Open Access

Effect of dexamethasone prodrug on inflamed temporomandibular joints in juvenile rats

  • Mitchell Knudsen1,
  • Matthew Bury1,
  • Callie Holwegner2,
  • Adam L. Reinhardt3,
  • Fang Yuan4,
  • Yijia Zhang4,
  • Peter Giannini1,
  • David B. Marx5,
  • Dong Wang4 and
  • Richard A. Reinhardt1Email author
Arthritis Research & Therapy201517:267

https://doi.org/10.1186/s13075-015-0772-5

Received: 7 January 2015

Accepted: 3 September 2015

Published: 24 September 2015

Abstract

Introduction

Juvenile idiopathic arthritis (JIA) often causes inflammation of the temporomandibular joint (TMJ) and has been treated with both systemic and intra-articular steroids, with concerns about effects on growing bones. In this study, we evaluated the impact of a macromolecular prodrug of dexamethasone (P-DEX) with inflammation-targeting potential applied systemically or directly to the TMJ.

Methods

Joint inflammation was initiated by injecting two doses of complete Freund’s adjuvant (CFA) at 1-month intervals into the right TMJs of 24 growing Sprague–Dawley male rats (controls on left side). Four additional rats were not manipulated. With the second CFA injection, animals received (1) 5 mg of P-DEX intra-articularly (n = 9), (2) 15 mg of P-DEX into the tail vein (n = 7), or (3) nothing in addition to CFA (n = 8). The rats were killed 28 days later and measured by radiography for ramus height (condylar superior to gonion inferior [CsGoInf]), by micro-computed tomography for condylar width (CW) and bone volume/standardized condylar volume (BV/CV), and by histology for retrodiscal inflammatory cells. Inflammation targeting of systemic P-DEX was confirmed by IVIS infrared dye imaging. Inflammation and bone growth were compared between groups using analysis of variance and Pearson’s correlations.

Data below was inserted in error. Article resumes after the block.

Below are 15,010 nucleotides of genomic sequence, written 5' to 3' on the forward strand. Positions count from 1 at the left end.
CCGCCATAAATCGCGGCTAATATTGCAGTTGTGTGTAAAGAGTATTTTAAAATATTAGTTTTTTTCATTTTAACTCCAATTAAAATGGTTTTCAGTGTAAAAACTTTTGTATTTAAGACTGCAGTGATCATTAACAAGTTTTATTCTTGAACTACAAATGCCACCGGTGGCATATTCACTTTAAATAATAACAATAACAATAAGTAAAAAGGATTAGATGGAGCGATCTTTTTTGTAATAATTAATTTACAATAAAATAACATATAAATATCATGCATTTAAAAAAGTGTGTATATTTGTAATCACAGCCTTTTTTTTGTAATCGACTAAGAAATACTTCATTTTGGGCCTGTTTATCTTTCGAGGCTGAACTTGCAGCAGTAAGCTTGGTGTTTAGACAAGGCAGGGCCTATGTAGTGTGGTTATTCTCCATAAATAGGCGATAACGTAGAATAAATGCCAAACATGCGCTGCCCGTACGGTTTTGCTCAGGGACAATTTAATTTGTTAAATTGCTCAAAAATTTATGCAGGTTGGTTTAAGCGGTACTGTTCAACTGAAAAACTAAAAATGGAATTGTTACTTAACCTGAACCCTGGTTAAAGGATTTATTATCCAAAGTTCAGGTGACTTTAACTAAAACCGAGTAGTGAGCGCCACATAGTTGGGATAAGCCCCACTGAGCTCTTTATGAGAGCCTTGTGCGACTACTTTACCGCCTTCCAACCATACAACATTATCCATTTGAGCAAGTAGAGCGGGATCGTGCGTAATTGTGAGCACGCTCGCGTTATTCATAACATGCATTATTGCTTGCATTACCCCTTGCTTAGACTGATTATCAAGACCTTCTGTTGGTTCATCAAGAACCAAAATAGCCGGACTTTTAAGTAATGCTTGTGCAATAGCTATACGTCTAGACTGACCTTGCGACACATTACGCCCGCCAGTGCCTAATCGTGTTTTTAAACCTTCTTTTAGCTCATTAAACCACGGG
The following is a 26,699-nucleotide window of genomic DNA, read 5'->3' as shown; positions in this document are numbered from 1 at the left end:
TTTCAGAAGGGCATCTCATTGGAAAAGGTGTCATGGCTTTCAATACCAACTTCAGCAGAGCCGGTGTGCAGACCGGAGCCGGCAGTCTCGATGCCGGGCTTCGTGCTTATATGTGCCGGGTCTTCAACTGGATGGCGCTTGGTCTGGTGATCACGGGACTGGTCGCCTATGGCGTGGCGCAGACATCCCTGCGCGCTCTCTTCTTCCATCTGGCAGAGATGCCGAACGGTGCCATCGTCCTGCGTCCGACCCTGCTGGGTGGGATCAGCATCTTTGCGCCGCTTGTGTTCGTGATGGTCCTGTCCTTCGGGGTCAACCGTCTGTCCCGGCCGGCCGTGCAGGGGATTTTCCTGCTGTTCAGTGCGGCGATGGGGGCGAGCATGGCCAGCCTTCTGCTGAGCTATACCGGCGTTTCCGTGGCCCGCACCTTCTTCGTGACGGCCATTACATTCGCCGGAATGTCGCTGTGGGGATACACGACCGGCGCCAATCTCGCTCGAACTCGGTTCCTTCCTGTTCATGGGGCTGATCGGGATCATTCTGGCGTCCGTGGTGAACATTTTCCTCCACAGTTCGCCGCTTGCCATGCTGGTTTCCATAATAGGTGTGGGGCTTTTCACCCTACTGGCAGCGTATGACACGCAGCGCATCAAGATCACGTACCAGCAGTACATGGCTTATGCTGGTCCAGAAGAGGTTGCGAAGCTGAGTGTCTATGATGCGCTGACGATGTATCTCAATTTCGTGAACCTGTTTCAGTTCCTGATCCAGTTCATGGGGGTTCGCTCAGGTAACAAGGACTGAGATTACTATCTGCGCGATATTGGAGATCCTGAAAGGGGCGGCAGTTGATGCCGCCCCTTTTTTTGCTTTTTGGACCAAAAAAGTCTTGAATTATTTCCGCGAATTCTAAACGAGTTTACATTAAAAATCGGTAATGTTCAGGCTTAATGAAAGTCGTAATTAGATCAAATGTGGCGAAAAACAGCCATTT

Results

CFA caused a significant reduction in CsGoInf (p < 0.05), but neither route of P-DEX administration had an effect on CsGoInf or CW at CFA injection sites. BV/CV was significantly reduced in both inflamed and control condyles as a result of either steroid application (p < 0.05). The inflammatory infiltrate was overwhelmingly lymphocytic, comprising 16.4 ± 1.3 % of the field in CFA alone vs. <0.01 % lymphocytes in contralateral controls (p < 0.0001). Both P-DEX TMJ (10.1 ± 1.2 %) and systemic P-DEX (8.9 ± 1.7 %) reduced lymphocytes (p < 0.002). The total area of inflammatory infiltrate was significantly less in the systemic injection group than in the group that received CFA injections alone (2.6 ± 1.5 mm2 vs. 8.0 ± 1.3 mm2; p = 0.009), but not in the group that received intra-articular P-DEX (8.8 ± 1.2 mm2).

Conclusions